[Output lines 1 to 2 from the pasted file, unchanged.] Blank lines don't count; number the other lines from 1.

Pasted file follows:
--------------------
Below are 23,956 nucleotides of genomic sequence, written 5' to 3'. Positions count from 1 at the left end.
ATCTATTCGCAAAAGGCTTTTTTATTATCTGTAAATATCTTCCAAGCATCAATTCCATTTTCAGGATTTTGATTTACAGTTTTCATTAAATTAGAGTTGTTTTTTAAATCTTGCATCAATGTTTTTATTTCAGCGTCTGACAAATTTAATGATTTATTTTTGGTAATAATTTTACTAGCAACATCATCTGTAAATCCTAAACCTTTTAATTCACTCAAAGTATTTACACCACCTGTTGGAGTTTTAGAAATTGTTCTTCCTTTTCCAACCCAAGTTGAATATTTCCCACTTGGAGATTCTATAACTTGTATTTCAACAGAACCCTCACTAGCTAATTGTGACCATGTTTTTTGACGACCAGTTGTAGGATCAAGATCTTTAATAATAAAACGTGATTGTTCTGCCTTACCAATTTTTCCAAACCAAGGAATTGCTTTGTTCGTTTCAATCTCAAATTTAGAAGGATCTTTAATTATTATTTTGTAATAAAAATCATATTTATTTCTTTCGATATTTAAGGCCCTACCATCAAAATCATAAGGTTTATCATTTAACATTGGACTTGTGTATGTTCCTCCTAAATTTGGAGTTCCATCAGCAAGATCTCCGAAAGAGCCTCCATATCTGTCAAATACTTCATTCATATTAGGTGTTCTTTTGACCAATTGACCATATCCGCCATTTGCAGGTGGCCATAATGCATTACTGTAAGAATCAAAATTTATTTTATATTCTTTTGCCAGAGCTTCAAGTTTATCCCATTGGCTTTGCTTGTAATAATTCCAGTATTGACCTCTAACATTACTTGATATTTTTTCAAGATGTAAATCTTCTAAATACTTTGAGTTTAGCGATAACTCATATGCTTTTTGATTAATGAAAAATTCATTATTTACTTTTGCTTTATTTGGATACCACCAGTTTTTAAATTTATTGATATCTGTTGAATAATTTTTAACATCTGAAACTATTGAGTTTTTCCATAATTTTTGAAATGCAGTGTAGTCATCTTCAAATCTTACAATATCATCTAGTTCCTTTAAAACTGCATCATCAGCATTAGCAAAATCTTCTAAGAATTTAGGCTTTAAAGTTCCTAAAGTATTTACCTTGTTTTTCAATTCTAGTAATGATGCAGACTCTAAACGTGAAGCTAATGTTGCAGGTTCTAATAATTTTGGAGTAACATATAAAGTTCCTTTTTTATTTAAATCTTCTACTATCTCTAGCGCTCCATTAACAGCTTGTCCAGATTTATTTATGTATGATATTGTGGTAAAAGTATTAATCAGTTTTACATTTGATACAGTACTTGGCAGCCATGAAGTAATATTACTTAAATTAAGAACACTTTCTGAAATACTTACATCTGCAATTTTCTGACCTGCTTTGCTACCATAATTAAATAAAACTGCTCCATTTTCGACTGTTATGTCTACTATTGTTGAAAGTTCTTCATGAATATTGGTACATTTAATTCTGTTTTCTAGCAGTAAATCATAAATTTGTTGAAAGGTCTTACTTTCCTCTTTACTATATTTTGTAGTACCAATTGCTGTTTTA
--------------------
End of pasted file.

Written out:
Below are 23,956 nucleotides of genomic sequence, written 5' to 3'. Positions count from 1 at the left end.
ATCTATTCGCAAAAGGCTTTTTTATTATCTGTAAATATCTTCCAAGCATCAATTCCATTTTCAGGATTTTGATTTACAGTTTTCATTAAATTAGAGTTGTTTTTTAAATCTTGCATCAATGTTTTTATTTCAGCGTCTGACAAATTTAATGATTTATTTTTGGTAATAATTTTACTAGCAACATCATCTGTAAATCCTAAACCTTTTAATTCACTCAAAGTATTTACACCACCTGTTGGAGTTTTAGAAATTGTTCTTCCTTTTCCAACCCAAGTTGAATATTTCCCACTTGGAGATTCTATAACTTGTATTTCAACAGAACCCTCACTAGCTAATTGTGACCATGTTTTTTGACGACCAGTTGTAGGATCAAGATCTTTAATAATAAAACGTGATTGTTCTGCCTTACCAATTTTTCCAAACCAAGGAATTGCTTTGTTCGTTTCAATCTCAAATTTAGAAGGATCTTTAATTATTATTTTGTAATAAAAATCATATTTATTTCTTTCGATATTTAAGGCCCTACCATCAAAATCATAAGGTTTATCATTTAACATTGGACTTGTGTATGTTCCTCCTAAATTTGGAGTTCCATCAGCAAGATCTCCGAAAGAGCCTCCATATCTGTCAAATACTTCATTCATATTAGGTGTTCTTTTGACCAATTGACCATATCCGCCATTTGCAGGTGGCCATAATGCATTACTGTAAGAATCAAAATTTATTTTATATTCTTTTGCCAGAGCTTCAAGTTTATCCCATTGGCTTTGCTTGTAATAATTCCAGTATTGACCTCTAACATTACTTGATATTTTTTCAAGATGTAAATCTTCTAAATACTTTGAGTTTAGCGATAACTCATATGCTTTTTGATTAATGAAAAATTCATTATTTACTTTTGCTTTATTTGGATACCACCAGTTTTTAAATTTATTGATATCTGTTGAATAATTTTTAACATCTGAAACTATTGAGTTTTTCCATAATTTTTGAAATGCAGTGTAGTCATCTTCAAATCTTACAATATCATCTAGTTCCTTTAAAACTGCATCATCAGCATTAGCAAAATCTTCTAAGAATTTAGGCTTTAAAGTTCCTAAAGTATTTACCTTGTTTTTCAATTCTAGTAATGATGCAGACTCTAAACGTGAAGCTAATGTTGCAGGTTCTAATAATTTTGGAGTAACATATAAAGTTCCTTTTTTATTTAAATCTTCTACTATCTCTAGCGCTCCATTAACAGCTTGTCCAGATTTATTTATGTATGATATTGTGGTAAAAGTATTAATCAGTTTTACATTTGATACAGTACTTGGCAGCCATGAAGTAATATTACTTAAATTAAGAACACTTTCTGAAATACTTACATCTGCAATTTTCTGACCTGCTTTGCTACCATAATTAAATAAAACTGCTCCATTTTCGACTGTTATGTCTACTATTGTTGAAAGTTCTTCATGAATATTGGTACATTTAATTCTGTTTTCTAGCAGTAAATCATAAATTTGTTGAAAGGTCTTACTTTCCTCTTTACTATATTTTGTAGTACCAATTGCTGTTTTA